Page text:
Vertically farmed Anglesey watercress is a hit for Hooton’s Homegrown

Watercress grown on one of the island’s first Vertical Farms has sold out in hours at Hooton’s Homegrown, Brynsiencyn.

James Hooton and his family are well known for growing quality fruit and vegetables and rearing their own livestock.  Their latest offer, watercress, was grown as part of Menter Môn’s ‘TechTyfu’ project, with James one of 3 commercial growers in Gwynedd and Anglesey to trial an innovative vertical farm growing system.

The family received support from TechTyfu, a project created by Menter Môn, to establish a vertical farm at their farm shop in Brynsiencyn over the Summer.  Anglesey watercress is grown in a vertical farm unit, which uses a flood and drain hydroponic system to pump nutrient-rich solutions to the plant crop, enabling efficient and clean growth without soil.

“My family have been farming here since the early 1960s,” explained James Hooton, “and watercress is the latest produce we grow to supply our farm shop, Hooton’s Homegrown.”

“We have been using hydroponics to cultivate crops for many years, such as with the tabletop strawberries you’ll see at our ‘pick-your-own’ site.  However this is the first time we’ve used a vertical farm system.”

“I’ve been impressed with the ease of using this system,” said James.  “Being able to trial the system through the TechTyfu project has shown me that the system works well and offers a number of advantages. We plan to further trial the system by growing other crops such as pea shoots and various herbs.”

“Watercress is a fabulous source of vitamins and minerals.  It is a little green wonder-leaf, and our customers have been delighted with the taste and quality of the Anglesey watercress we’ve produced.”

Gram for gram, watercress contains more calcium than milk, more folate than bananas, more Vitamin C than oranges and more Vitamin E than broccoli.  It is highly nutritious and is packed with more antioxidants than the rest of the Brassica family it belongs to.

“With the winter months ahead, watercress’ nutritional content are sure to appeal to our customers and the vertical farm gives us the ability to produce this wonder food all year round,” shared James.

Luke Tyler, who is leading the project, says “Our project is helping position food production in North Wales to be more resilient, and open doors for farmers, businesses and restaurants looking for strategic ways to diversify.  Anglesey watercress’ popularity proves that there is great demand for fresh, local produce”.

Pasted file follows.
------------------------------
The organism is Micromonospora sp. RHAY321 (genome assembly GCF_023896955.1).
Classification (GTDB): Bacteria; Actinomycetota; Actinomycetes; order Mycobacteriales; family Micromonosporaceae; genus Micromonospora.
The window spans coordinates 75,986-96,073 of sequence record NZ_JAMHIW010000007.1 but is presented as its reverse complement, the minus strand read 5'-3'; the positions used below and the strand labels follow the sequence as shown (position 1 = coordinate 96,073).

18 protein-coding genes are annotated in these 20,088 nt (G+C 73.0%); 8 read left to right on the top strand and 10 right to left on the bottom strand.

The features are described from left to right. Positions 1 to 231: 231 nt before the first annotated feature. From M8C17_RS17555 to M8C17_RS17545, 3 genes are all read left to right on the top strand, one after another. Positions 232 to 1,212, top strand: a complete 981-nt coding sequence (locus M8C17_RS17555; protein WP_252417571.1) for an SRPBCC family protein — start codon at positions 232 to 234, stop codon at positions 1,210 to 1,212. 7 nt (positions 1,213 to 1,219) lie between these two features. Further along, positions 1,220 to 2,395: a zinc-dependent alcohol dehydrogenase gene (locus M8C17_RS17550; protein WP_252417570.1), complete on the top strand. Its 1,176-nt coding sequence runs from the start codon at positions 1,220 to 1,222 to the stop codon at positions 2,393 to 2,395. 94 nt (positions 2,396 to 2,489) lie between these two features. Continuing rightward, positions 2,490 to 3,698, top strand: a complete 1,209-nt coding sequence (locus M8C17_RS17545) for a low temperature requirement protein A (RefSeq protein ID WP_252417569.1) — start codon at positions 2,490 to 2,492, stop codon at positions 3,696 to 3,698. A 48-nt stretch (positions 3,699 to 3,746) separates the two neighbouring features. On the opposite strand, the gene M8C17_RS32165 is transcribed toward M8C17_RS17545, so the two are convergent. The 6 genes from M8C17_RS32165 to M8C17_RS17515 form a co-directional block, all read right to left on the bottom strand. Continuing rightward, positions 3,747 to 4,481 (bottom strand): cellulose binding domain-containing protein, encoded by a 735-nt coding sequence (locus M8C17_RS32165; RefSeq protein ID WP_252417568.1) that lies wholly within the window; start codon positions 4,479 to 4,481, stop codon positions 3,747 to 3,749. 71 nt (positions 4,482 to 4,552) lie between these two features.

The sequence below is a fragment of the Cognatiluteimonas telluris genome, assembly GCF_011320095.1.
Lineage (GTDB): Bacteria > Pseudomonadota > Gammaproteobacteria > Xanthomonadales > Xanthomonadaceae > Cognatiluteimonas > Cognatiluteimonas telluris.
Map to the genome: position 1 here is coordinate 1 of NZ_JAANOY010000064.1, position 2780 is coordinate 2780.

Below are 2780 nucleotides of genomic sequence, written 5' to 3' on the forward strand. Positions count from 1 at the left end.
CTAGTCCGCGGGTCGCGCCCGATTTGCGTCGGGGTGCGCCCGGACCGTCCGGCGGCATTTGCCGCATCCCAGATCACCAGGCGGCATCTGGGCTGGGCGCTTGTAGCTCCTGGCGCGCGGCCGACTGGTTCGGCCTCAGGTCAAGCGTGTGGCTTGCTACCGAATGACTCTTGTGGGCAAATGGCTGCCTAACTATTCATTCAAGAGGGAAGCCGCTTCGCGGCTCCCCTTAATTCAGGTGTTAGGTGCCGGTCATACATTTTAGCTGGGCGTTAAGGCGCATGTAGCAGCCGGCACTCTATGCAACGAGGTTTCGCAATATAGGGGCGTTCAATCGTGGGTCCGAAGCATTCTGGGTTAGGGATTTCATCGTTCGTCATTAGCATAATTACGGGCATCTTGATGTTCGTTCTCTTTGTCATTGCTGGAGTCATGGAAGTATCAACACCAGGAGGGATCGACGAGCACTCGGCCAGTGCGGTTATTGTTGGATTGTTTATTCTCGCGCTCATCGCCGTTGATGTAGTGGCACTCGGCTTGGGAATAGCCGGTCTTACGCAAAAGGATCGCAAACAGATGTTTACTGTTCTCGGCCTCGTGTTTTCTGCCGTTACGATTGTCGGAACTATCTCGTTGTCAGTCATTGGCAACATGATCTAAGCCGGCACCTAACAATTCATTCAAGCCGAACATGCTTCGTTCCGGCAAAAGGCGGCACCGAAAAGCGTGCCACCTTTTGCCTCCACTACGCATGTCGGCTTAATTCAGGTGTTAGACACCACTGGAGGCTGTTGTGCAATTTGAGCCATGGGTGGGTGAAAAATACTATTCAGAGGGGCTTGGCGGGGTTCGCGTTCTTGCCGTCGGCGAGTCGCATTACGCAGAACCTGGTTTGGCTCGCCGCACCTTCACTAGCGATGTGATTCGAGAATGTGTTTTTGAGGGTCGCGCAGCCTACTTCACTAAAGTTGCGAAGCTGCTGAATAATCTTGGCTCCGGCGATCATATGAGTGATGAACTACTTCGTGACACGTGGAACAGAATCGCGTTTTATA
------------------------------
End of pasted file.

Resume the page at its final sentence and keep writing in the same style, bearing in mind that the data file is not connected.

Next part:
TechTyfu is creating a skill-sharing forum and is working in collaboration with local growers and food businesses to develop supply chains.

“Growing is often the most straightforward aspect of getting local produce to the market,” noted Luke.  “The real challenge on our hands with TechTyfu is developing the supply chains so that every partner along the way makes a profit and fresh produce reaches the customer in excellent condition.”

Since participating with TechTyfu this year, and despite the challenging economic conditions, new doors have opened for growers such as James Hooton.

“We have further developed our own supply chain since collaborating with TechTyfu,” said James.   “We have established a new route to market with a local fresh produce distributor, and it was thoroughly rewarding to see our rhubarb reaching various local restaurants.”

in addition to watercress, the project has already identified local opportunities for specialist crops such as pea shoots and a range of microgreens.

“Our estimate is that the market for pea shoots only is worth about £40-50k in Gwynedd and Anglesey alone,” noted Luke.  “And by growing them locally, a grower would be able to offer unbeatable freshness.  We have already had prominent local chefs asking where they could purchase local pea shoots.”

TechTyfu is a project run by Menter Môn.  Luke Tyler can be contacted at luke@mentermon.com and the project can be followed on Facebook and Twitter.

 

TechTyfu has received funding through the Welsh Government Rural Communities – Rural Development Programme 2014-2020, which is funded by the European Agricultural Fund for Rural Development and the Welsh Government.

 

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About The Author

John Swire - Deputy editor of Agronomist and Arable Farmer as well as responsibility for the Agronomist and Arable Farmer and Farm Business websites. After 17 years milking cows on the family farm John started writing about agriculture in 1998 and has since written for a variety of publications and has developed a wide circle of contacts within the industry. When not working John is a season ticket holder at Stoke City and also of late has become a fitness freak, listing cycling, swimming and walking as his exercises of choice.